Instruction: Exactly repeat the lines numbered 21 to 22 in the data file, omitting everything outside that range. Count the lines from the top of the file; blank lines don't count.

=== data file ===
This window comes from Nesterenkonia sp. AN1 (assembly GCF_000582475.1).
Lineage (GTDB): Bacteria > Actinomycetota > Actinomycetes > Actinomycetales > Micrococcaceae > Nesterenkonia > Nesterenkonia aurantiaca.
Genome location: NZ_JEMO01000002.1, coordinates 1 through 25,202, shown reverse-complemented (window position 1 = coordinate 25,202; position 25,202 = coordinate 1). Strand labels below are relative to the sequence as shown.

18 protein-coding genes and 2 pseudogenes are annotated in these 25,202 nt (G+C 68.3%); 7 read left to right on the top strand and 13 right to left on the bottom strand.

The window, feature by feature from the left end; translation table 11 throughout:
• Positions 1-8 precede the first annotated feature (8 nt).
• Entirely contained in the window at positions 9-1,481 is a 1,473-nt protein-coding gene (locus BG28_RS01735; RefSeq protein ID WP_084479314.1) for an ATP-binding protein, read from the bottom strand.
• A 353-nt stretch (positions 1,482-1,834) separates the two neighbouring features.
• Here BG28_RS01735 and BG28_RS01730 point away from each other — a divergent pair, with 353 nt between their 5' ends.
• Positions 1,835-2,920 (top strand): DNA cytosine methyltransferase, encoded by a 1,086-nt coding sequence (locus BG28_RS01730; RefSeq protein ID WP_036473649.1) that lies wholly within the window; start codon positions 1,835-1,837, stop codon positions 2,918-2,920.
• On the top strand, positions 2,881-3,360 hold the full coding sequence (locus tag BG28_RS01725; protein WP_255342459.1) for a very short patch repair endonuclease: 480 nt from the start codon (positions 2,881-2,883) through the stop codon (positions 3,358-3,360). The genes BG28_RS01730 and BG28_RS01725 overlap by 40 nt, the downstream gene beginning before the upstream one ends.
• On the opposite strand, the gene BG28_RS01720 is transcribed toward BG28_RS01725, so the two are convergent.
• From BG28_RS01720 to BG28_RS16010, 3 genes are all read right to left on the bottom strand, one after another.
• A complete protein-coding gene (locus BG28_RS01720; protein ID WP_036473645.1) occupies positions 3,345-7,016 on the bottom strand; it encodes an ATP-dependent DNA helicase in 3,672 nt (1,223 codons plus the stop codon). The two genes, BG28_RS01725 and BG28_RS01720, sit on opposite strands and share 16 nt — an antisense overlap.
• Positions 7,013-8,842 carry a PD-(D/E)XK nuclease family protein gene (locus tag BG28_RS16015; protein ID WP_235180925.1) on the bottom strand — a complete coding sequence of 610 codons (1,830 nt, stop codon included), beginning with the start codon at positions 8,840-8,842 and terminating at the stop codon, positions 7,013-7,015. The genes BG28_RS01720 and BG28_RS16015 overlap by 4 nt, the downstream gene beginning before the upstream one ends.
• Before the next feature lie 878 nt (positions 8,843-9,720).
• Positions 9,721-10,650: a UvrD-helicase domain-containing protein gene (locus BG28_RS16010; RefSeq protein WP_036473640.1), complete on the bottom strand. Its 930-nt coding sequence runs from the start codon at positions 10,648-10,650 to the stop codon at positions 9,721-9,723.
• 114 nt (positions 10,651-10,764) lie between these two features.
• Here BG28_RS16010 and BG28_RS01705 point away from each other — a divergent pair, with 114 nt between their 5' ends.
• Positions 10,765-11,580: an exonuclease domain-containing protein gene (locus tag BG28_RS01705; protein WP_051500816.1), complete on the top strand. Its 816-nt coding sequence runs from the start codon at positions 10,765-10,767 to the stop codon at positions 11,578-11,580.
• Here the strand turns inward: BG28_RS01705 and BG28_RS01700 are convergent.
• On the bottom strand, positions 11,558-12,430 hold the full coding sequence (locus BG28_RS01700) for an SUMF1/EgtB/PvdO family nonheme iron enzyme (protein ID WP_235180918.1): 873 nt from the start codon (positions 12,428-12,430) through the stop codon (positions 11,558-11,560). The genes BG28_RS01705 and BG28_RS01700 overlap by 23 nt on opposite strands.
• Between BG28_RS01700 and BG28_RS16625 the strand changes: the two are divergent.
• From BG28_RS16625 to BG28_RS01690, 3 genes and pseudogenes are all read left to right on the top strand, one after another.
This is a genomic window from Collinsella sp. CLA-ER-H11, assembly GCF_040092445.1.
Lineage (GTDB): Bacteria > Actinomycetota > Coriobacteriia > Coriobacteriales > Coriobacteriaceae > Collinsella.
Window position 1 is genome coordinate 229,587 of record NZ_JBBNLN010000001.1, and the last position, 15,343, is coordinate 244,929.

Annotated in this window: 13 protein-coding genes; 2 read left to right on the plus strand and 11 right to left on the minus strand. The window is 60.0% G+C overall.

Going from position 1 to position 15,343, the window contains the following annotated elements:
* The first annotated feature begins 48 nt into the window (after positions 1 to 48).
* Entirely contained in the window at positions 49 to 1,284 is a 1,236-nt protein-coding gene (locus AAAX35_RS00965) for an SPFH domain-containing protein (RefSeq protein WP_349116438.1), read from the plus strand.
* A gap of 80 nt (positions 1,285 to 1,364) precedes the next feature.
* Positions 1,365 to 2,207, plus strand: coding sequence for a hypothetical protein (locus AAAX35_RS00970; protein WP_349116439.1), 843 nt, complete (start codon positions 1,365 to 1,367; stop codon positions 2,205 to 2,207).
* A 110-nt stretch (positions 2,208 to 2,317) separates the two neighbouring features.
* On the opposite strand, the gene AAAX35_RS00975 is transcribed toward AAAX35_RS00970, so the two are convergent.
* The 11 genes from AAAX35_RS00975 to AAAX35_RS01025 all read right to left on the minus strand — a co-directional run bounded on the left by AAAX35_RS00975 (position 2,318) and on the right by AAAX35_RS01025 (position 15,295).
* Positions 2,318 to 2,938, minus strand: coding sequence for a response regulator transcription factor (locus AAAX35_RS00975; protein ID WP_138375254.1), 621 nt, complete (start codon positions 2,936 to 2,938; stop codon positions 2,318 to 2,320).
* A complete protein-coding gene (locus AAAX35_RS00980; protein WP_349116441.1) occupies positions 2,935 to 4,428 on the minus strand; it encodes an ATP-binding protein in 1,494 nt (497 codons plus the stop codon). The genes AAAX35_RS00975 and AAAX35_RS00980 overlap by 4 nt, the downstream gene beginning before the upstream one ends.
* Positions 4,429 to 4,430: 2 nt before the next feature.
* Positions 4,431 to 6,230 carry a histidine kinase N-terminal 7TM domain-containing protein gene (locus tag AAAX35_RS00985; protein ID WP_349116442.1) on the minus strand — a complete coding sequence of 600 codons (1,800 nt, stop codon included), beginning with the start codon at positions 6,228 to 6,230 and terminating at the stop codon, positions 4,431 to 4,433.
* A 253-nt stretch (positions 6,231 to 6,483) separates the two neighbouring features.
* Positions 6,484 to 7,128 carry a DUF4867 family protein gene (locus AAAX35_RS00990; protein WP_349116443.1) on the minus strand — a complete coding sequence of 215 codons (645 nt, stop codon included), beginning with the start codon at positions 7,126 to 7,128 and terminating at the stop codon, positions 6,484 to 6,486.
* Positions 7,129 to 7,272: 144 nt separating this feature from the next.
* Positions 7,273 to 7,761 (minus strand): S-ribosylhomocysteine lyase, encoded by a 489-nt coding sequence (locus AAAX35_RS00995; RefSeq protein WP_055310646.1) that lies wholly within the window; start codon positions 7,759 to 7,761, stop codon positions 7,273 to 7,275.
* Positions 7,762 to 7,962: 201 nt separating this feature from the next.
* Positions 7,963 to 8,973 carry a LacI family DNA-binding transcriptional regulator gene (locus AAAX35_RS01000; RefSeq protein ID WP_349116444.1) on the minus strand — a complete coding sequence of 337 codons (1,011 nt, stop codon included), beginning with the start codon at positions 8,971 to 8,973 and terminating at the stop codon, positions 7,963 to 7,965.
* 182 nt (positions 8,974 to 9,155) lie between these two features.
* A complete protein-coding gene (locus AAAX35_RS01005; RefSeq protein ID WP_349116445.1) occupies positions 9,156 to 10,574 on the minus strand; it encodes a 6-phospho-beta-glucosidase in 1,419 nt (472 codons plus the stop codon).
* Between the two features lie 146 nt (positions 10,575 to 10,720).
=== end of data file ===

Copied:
• Here the strand turns inward: BG28_RS01705 and BG28_RS01700 are convergent.
• On the bottom strand, positions 11,558-12,430 hold the full coding sequence (locus BG28_RS01700) for an SUMF1/EgtB/PvdO family nonheme iron enzyme (protein ID WP_235180918.1): 873 nt from the start codon (positions 12,428-12,430) through the stop codon (positions 11,558-11,560). The genes BG28_RS01705 and BG28_RS01700 overlap by 23 nt on opposite strands.